Wednesday, September 20, 2006

More interesting Mumford ideas:

Lewis Mumford - Wikipedia, the free encyclopedia: "Necessary to the construction of these megamachines is an enormous bureaucracy of humans which act as 'servo-units', working without ethical involvement. Technological improvements such as remote control by satellite or radio, instant global communication, and assembly line organizations dampen psychological barriers inherent in every human against the end result of their actions, according to Mumford. An example which he uses throughout his works is that of Adolf Eichmann, the Nazi official who conducted many of the logistics behind the Holocaust. Mumford collectively refers to people willing to carry out placidly the extreme goals of these megamachines as 'Eichmanns'.

The clock as herald of the Industrial Revolution

One of the better-known studies of Mumford is of the way the clock was created by monks in the Middle Ages and subsequently adopted by the rest of society. He viewed this device as the key invention of the whole Industrial Revolution, contrary to the steam engine, writing: "The clock is a piece of machinery whose 'product' is seconds and minutes."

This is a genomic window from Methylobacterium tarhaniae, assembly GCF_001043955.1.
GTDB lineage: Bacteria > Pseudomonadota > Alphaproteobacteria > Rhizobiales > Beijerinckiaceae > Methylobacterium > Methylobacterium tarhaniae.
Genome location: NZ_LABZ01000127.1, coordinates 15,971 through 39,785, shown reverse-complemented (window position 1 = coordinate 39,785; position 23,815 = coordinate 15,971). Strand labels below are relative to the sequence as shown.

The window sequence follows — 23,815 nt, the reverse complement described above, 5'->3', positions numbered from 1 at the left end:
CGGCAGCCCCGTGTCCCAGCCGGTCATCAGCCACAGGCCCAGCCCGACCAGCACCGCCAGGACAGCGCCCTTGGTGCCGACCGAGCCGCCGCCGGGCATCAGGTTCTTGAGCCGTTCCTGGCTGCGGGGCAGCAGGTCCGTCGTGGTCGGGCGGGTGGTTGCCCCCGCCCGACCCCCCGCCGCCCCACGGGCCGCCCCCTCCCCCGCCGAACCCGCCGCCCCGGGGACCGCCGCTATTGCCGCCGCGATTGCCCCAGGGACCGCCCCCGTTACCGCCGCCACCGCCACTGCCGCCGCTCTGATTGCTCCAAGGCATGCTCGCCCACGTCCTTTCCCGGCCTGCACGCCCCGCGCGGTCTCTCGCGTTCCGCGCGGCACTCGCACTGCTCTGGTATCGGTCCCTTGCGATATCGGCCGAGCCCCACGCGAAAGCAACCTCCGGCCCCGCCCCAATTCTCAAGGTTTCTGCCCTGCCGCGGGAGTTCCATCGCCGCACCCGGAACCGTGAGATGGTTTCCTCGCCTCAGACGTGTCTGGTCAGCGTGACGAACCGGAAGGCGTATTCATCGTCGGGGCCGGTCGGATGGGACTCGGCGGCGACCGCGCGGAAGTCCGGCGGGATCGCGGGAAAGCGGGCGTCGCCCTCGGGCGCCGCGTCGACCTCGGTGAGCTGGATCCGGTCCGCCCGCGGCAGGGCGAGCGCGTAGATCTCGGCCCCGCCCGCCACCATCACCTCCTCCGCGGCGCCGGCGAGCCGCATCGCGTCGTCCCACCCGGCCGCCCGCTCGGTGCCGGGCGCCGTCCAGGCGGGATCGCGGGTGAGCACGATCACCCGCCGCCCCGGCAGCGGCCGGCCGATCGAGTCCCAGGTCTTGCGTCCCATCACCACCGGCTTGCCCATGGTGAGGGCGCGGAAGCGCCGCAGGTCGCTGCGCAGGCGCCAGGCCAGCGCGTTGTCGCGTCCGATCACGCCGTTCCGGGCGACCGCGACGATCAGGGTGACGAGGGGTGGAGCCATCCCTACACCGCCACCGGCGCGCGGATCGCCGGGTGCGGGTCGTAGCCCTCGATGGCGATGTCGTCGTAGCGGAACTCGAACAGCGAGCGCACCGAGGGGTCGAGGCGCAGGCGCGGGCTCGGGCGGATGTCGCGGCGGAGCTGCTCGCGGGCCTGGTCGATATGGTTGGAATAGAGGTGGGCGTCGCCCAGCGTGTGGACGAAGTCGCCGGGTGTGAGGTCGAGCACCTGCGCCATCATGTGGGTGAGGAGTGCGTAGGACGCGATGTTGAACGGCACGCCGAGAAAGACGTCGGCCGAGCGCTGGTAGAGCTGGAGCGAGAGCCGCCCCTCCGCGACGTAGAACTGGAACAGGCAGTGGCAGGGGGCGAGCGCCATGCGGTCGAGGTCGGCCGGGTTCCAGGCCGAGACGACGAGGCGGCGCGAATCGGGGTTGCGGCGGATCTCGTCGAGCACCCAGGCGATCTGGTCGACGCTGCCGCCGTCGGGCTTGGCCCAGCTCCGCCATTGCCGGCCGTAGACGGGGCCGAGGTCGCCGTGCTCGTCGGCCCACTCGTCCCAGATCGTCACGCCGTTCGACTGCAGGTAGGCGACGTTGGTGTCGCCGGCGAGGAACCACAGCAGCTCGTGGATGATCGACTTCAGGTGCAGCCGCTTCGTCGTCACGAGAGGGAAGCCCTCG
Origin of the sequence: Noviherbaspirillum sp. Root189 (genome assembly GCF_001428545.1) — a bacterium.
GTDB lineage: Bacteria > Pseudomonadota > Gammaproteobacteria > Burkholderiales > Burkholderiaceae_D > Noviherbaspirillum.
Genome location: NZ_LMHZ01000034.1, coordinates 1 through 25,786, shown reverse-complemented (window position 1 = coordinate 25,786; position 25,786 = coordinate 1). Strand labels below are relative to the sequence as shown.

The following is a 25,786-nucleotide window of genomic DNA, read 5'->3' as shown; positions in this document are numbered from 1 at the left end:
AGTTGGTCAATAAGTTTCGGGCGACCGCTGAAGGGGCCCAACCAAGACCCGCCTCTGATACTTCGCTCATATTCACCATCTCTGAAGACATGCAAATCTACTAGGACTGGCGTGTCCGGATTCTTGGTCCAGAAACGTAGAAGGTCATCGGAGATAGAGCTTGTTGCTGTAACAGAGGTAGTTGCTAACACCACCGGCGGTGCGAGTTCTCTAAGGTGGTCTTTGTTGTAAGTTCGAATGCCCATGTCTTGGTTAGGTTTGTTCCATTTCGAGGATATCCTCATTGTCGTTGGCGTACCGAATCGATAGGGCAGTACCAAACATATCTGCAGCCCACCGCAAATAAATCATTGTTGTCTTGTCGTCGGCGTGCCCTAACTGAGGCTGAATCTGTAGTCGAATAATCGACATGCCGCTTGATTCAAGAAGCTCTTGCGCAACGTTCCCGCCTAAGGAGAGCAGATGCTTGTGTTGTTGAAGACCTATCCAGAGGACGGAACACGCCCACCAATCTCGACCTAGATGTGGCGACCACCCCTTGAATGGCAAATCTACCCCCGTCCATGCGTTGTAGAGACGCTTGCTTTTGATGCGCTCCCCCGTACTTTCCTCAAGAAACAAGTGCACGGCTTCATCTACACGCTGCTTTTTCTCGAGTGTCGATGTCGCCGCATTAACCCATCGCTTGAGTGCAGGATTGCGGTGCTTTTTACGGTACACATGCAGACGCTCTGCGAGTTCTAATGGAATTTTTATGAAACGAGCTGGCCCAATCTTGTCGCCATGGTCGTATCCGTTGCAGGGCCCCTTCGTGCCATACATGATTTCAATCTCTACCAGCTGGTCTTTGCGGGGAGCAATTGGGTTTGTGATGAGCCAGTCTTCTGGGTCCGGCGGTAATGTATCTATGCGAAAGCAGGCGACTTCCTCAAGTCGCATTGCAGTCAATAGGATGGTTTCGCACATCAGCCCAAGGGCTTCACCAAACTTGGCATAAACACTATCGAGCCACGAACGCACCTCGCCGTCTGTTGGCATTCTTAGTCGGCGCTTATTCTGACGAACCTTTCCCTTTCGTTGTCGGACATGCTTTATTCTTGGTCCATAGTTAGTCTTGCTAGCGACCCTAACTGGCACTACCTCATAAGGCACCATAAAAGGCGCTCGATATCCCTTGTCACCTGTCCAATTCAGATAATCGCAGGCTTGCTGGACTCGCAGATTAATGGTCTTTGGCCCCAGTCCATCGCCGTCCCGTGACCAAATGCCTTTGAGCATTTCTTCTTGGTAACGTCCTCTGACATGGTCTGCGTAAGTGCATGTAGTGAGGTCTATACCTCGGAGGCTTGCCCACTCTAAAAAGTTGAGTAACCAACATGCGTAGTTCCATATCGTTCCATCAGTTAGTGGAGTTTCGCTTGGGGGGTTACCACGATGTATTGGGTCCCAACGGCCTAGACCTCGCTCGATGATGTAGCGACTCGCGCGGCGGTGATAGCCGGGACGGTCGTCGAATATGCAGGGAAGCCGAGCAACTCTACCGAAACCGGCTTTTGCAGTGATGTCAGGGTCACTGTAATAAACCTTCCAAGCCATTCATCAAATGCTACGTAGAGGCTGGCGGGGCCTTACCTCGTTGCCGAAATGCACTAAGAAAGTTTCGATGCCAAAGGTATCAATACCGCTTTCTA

Urban civilization

In his influential book The City in History, which won the National Book Award, Mumford explores the development of urban civilizations. Harshly critical of urban sprawl, Mumford argues that the structure of modern cities is partially responsible for many social problems seen in western society. While pessimistic in tone, Mumford argues that urban planning should emphasize an organic relationship between people and their living spaces.

Mumford uses the example of the medieval city as the basis for the "ideal city", and claims that the modern city is too close to the Roman city (the sprawling megalopolis) which ended in collapse; if the modern city carries on in the same vein, Mumford argues, then it will meet the same fate as the Roman city."

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